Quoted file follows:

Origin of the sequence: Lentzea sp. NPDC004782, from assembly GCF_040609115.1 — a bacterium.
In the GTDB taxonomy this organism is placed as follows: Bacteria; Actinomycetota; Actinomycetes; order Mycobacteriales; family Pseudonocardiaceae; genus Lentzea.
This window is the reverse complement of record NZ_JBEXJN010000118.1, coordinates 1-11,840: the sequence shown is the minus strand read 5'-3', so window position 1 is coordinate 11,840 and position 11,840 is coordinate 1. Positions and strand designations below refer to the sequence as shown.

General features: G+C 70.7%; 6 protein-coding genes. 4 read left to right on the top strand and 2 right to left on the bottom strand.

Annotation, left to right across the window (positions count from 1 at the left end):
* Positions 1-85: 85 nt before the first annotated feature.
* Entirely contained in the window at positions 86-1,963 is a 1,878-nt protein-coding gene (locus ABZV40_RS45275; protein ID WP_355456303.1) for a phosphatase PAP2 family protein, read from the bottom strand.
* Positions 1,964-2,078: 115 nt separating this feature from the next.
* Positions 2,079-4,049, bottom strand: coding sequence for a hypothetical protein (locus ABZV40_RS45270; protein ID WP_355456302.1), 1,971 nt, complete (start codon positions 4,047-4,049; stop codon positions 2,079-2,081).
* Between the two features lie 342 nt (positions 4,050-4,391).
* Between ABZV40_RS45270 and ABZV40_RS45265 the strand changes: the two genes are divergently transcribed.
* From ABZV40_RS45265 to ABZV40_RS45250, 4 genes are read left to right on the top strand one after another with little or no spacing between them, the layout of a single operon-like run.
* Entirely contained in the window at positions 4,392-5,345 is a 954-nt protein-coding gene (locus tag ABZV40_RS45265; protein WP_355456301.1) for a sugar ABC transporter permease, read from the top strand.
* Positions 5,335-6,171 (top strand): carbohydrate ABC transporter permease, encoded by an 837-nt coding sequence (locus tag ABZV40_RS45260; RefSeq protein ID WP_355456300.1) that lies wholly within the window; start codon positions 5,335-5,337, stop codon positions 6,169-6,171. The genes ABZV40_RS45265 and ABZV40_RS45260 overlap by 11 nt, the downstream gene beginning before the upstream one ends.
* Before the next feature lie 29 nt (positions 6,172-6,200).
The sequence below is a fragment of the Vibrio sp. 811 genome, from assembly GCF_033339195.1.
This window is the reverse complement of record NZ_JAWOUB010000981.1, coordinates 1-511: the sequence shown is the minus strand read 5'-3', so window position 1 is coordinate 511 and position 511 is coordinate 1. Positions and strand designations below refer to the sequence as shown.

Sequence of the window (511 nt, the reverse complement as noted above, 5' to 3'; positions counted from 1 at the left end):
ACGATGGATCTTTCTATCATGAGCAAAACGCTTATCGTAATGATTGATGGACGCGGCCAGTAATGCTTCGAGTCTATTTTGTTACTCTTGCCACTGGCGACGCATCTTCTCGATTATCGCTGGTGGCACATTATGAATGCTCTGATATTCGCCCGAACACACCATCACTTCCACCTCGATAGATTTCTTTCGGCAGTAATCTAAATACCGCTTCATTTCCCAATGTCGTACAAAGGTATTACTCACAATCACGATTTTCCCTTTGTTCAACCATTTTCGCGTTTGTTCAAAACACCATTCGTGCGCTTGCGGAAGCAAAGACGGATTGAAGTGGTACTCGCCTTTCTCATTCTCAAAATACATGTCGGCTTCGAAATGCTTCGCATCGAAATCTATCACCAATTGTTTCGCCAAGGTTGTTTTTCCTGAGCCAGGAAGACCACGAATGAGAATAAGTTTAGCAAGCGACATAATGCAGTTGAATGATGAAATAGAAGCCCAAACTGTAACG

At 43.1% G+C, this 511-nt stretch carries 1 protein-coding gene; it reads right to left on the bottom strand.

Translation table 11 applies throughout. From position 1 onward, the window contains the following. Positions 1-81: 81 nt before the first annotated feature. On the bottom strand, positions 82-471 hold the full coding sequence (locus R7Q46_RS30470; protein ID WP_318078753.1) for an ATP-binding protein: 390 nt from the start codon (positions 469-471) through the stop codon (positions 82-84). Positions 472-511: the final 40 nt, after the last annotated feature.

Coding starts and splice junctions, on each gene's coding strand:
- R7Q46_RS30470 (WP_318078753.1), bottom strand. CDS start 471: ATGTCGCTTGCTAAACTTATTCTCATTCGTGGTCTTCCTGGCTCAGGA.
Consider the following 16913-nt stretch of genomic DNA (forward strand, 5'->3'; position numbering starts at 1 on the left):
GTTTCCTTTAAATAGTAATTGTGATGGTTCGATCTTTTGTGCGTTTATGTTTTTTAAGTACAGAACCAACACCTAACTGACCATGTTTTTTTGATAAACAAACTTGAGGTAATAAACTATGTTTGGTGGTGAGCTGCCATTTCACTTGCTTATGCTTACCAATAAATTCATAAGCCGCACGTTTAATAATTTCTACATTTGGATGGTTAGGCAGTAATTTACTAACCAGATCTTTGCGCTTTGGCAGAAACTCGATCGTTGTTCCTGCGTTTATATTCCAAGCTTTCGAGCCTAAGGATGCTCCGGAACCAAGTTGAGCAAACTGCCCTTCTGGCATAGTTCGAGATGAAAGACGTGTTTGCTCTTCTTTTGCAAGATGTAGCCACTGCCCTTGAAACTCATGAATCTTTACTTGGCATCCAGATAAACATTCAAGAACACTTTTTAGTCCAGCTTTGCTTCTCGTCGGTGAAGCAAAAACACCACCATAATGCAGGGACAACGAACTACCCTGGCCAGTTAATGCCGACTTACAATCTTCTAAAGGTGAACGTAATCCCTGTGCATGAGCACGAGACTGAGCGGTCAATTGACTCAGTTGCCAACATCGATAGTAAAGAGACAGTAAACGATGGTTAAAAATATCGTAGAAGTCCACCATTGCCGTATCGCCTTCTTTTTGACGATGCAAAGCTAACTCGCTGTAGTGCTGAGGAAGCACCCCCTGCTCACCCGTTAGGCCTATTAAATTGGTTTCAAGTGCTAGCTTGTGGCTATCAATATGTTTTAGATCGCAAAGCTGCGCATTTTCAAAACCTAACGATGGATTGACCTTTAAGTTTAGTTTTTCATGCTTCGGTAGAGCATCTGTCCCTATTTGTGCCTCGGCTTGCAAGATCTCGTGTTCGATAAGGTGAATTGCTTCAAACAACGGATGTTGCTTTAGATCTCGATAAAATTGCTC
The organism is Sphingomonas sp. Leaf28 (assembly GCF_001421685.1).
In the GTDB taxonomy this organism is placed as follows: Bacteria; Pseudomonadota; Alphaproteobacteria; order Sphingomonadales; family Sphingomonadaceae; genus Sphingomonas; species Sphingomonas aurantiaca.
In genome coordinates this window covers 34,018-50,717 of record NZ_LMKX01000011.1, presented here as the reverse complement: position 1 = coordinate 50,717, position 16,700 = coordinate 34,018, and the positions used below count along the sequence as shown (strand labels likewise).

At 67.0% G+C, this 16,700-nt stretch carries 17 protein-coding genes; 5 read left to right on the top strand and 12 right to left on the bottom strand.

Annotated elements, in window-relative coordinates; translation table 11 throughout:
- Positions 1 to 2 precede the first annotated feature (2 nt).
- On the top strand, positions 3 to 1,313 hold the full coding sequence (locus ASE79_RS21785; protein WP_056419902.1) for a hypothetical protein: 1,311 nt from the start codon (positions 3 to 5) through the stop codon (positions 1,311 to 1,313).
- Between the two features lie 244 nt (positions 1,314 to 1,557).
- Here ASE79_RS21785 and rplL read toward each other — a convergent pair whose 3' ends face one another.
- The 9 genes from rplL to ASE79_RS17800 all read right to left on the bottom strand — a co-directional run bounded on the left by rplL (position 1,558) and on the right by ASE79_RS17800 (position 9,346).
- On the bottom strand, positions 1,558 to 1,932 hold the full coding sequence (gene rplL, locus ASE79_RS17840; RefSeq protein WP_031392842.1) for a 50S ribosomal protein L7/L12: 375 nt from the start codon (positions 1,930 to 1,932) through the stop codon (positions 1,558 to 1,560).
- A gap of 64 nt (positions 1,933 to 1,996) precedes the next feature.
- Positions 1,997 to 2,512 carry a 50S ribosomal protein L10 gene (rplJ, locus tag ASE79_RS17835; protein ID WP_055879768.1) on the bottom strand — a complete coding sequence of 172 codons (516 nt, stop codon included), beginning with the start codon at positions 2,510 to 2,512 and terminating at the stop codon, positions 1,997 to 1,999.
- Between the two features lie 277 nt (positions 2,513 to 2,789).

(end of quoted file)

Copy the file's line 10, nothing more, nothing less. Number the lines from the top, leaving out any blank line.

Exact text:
* Between the two features lie 342 nt (positions 4,050-4,391).